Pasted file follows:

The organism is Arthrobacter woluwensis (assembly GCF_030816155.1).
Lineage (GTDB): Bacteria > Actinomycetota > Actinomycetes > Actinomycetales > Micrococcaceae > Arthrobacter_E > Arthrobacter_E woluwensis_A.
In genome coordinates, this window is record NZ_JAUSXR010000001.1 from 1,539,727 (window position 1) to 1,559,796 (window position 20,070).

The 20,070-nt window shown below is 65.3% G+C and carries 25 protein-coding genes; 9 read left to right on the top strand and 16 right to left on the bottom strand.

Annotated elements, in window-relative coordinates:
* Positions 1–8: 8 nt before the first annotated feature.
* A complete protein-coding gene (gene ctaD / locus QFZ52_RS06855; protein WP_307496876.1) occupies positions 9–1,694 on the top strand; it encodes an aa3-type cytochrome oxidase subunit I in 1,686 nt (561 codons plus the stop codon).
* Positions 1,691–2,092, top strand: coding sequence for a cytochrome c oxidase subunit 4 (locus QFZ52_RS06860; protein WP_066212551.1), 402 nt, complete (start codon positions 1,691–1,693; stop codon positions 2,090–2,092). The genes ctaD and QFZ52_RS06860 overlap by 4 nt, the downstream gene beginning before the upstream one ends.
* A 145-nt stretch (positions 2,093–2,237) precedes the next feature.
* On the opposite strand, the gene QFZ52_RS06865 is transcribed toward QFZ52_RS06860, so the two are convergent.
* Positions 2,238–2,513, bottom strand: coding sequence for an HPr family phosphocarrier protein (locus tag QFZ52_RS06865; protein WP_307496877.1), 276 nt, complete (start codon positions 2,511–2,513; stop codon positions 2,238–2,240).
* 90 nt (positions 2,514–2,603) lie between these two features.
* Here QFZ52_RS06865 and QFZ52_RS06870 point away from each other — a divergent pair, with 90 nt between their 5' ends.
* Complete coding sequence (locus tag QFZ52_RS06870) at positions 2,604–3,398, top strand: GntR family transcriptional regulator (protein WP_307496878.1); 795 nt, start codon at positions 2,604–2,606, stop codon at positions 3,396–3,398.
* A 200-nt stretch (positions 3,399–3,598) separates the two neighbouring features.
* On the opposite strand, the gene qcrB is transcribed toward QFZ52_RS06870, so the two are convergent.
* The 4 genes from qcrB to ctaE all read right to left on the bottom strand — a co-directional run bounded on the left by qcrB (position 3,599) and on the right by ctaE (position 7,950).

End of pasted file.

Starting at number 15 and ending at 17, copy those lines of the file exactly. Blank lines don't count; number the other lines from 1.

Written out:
* A 200-nt stretch (positions 3,399–3,598) separates the two neighbouring features.
* On the opposite strand, the gene qcrB is transcribed toward QFZ52_RS06870, so the two are convergent.
* The 4 genes from qcrB to ctaE all read right to left on the bottom strand — a co-directional run bounded on the left by qcrB (position 3,599) and on the right by ctaE (position 7,950).